Bodymatters – Last gasp

from – January 30, 2011

This Wednesday is national non-smoking day. If you’re still puffing, there’s plenty of support to help you quit.

Acupuncture treatment for giving up the smoking habitYou don’t have to be a genius to understand that smoking is one of the most brainless things a member of 21st century society can do. The reasons against it are inarguable – it kills you, it financially drains you, it ruins your looks and causes you and your clothes to stink. Seven thousand people die of tobacco-related diseases in Ireland every year. Smoking causes 30% of cancers overall and 90% of lung cancers.

If you’re smoking 20 a day, that’s costing you in the region of an incredible €3,000 a year.

But the associated illnesses, expense and being treated like a social pariah still doesn’t deter 29% of the Irish population from smoking. The good news for smokers who want to quit –and an estimated 70% want to do so – is that there’s so much support out there for them. If quitting was a new year’s resolution that fell by the wayside, this Wednesday sees another collective incentive to stub it out because it’s national non-smoking day. “If somebody wants to quit, the key to success is being at the right stage of wanting to quit,” says Norma Cronin of the National Smoker’s Quitline. “We get them to go through the preparation stages and really think about the reasons for quitting – health is usually cited as the first reason and money the second.” Indeed, the recession might give smokers greater motivation to quit than they have in the past. Cronin also points out that it’s not only lung cancer that smokers need to worry about; smoking can also cause cancer of the bladder, pancreas and cervix in women; heart disease and fertility problems. Cronin also says that it’s important to know about the withdrawal symptoms and what to expect. The National Smoker’s Quitline (tel: 1850 201 203) recommend nicotine-replacement therapies (NRT) such as gums, patches or lozenges. Champix is a tablet form of NRT which is prescribed by your GP. Taken over a 12-week period, it increases dopamine levels and blocks nicotine receptors so that you don’t get the usual quick hit from your cigarette. Tests have shown that half of patients prescribed Champix gave up smoking within three months, but its side effects can include nausea, insomnia and headaches.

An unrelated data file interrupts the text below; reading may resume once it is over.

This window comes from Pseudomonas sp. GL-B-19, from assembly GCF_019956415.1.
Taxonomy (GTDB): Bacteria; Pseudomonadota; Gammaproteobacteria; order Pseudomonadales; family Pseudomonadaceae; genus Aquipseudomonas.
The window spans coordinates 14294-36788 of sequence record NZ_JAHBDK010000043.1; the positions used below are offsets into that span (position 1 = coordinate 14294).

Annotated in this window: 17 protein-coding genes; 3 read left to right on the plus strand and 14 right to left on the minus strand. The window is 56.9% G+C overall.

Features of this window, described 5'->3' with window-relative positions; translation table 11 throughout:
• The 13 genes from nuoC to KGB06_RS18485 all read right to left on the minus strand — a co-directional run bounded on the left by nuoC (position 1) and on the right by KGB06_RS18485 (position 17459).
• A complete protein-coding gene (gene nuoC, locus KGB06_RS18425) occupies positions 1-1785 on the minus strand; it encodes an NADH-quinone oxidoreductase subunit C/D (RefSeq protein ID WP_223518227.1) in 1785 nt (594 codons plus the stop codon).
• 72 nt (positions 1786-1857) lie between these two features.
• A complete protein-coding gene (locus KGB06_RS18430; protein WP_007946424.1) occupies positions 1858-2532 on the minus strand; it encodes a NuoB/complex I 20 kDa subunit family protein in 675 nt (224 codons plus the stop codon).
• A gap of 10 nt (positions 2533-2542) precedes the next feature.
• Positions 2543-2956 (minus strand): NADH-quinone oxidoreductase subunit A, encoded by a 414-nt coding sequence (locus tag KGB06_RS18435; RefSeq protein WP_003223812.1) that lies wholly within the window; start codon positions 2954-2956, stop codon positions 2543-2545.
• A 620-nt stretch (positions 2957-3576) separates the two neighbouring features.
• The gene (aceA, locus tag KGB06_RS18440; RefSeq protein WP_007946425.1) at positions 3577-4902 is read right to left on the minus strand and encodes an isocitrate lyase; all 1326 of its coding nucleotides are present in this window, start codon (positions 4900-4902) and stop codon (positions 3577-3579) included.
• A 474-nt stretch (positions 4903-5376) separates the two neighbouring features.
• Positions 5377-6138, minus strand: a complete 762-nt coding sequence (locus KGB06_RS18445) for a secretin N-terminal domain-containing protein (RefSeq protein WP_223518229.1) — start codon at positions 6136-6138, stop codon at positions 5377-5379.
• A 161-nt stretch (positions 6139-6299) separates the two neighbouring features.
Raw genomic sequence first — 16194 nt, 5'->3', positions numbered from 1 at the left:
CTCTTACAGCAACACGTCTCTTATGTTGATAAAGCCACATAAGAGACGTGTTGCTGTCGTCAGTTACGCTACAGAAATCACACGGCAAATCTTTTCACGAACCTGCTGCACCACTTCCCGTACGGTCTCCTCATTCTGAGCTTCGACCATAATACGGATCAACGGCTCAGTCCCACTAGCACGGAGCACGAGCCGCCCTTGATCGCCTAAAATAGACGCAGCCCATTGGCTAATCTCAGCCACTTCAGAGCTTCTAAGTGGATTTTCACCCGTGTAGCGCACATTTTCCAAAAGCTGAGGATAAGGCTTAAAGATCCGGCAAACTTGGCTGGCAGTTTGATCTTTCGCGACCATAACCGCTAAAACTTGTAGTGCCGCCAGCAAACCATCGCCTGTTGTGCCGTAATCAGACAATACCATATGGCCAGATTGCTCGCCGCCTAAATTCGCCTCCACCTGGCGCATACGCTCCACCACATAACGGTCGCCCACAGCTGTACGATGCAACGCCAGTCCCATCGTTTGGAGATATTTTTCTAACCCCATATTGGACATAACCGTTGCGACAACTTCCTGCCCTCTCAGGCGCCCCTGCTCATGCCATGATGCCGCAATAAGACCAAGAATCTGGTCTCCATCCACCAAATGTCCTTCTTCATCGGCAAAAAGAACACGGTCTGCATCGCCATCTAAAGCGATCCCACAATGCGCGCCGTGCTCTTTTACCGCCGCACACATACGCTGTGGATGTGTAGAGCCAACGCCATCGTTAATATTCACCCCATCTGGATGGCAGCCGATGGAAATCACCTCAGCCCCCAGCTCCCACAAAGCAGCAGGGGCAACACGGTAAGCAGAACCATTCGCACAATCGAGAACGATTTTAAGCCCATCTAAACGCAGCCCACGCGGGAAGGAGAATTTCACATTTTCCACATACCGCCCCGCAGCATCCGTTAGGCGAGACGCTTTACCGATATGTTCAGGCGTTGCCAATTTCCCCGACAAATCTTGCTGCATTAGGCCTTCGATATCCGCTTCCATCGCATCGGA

However, there is no magic cure and that the desire to quit must be there cannot be emphasised enough. While other methods don’t have the proven success rate of NRT, different options work for different people. Here are three to check out.


Acupuncture is said to reduce the physical and emotional cravings for alcohol and it also gives patients a feeling of calm which helps them feel more empowered when faced with the desire for a cigarette. Various body and ear points are treated, and it’s painless, although you may experience a mild, tingling or warm sensation – known to practitioners as

“Acupuncture can get rid of the cravings or reduce the number of cravings but it won’t get rid of the habit. That’s something the person him or herself has to work on,” Maria Maher of Dublin’s Acuwell Clinics in Dublin’s Ranelagh and Pembroke Road explains.

The number of sessions required depends on the person, but Maher usually recommends two treatments in the first week and subsequent weekly sessions. She also recommends that to make the treatment successful overall, you should drink more water, seek the support of friends and eat things like raisins or sticks of celery when cravings strike.

Tel: (01) 415 6186;
Initial consultation and diagnosis €70; follow-up treatments €50